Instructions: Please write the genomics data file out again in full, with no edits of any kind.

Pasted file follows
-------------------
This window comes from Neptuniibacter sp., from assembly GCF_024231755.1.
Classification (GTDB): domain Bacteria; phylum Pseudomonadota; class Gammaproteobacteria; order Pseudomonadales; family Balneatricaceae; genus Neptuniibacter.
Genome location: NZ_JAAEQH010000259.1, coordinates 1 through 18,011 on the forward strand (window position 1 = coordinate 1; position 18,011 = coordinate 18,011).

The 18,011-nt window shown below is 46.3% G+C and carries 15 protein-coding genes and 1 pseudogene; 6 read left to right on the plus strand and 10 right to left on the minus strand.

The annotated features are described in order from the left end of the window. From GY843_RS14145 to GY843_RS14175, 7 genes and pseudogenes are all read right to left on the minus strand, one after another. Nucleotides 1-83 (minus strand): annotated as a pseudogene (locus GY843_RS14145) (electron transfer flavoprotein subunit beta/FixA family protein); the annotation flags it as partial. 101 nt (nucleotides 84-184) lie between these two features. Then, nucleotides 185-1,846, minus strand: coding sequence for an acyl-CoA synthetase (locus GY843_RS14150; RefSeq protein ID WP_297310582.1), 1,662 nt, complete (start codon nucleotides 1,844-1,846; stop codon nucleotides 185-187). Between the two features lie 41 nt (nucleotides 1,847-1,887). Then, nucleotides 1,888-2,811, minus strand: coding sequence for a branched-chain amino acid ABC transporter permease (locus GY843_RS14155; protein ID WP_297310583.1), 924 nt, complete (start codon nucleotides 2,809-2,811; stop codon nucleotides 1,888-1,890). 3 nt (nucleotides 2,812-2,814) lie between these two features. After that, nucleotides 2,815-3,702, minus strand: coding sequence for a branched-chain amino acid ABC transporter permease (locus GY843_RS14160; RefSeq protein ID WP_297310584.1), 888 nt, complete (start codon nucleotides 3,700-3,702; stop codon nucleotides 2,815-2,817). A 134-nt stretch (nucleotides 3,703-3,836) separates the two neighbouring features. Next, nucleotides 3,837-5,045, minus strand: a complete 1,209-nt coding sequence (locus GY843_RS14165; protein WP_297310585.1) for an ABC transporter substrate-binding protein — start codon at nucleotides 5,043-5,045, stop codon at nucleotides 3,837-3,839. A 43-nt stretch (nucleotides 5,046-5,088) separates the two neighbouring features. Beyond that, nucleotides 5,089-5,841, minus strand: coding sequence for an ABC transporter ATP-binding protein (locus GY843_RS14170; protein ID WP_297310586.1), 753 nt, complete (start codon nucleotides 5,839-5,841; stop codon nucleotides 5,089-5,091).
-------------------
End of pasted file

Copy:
This window comes from Neptuniibacter sp., from assembly GCF_024231755.1.
Classification (GTDB): domain Bacteria; phylum Pseudomonadota; class Gammaproteobacteria; order Pseudomonadales; family Balneatricaceae; genus Neptuniibacter.
Genome location: NZ_JAAEQH010000259.1, coordinates 1 through 18,011 on the forward strand (window position 1 = coordinate 1; position 18,011 = coordinate 18,011).

The 18,011-nt window shown below is 46.3% G+C and carries 15 protein-coding genes and 1 pseudogene; 6 read left to right on the plus strand and 10 right to left on the minus strand.

The annotated features are described in order from the left end of the window. From GY843_RS14145 to GY843_RS14175, 7 genes and pseudogenes are all read right to left on the minus strand, one after another. Nucleotides 1-83 (minus strand): annotated as a pseudogene (locus GY843_RS14145) (electron transfer flavoprotein subunit beta/FixA family protein); the annotation flags it as partial. 101 nt (nucleotides 84-184) lie between these two features. Then, nucleotides 185-1,846, minus strand: coding sequence for an acyl-CoA synthetase (locus GY843_RS14150; RefSeq protein ID WP_297310582.1), 1,662 nt, complete (start codon nucleotides 1,844-1,846; stop codon nucleotides 185-187). Between the two features lie 41 nt (nucleotides 1,847-1,887). Then, nucleotides 1,888-2,811, minus strand: coding sequence for a branched-chain amino acid ABC transporter permease (locus GY843_RS14155; protein ID WP_297310583.1), 924 nt, complete (start codon nucleotides 2,809-2,811; stop codon nucleotides 1,888-1,890). 3 nt (nucleotides 2,812-2,814) lie between these two features. After that, nucleotides 2,815-3,702, minus strand: coding sequence for a branched-chain amino acid ABC transporter permease (locus GY843_RS14160; RefSeq protein ID WP_297310584.1), 888 nt, complete (start codon nucleotides 3,700-3,702; stop codon nucleotides 2,815-2,817). A 134-nt stretch (nucleotides 3,703-3,836) separates the two neighbouring features. Next, nucleotides 3,837-5,045, minus strand: a complete 1,209-nt coding sequence (locus GY843_RS14165; protein WP_297310585.1) for an ABC transporter substrate-binding protein — start codon at nucleotides 5,043-5,045, stop codon at nucleotides 3,837-3,839. A 43-nt stretch (nucleotides 5,046-5,088) separates the two neighbouring features. Beyond that, nucleotides 5,089-5,841, minus strand: coding sequence for an ABC transporter ATP-binding protein (locus GY843_RS14170; protein ID WP_297310586.1), 753 nt, complete (start codon nucleotides 5,839-5,841; stop codon nucleotides 5,089-5,091).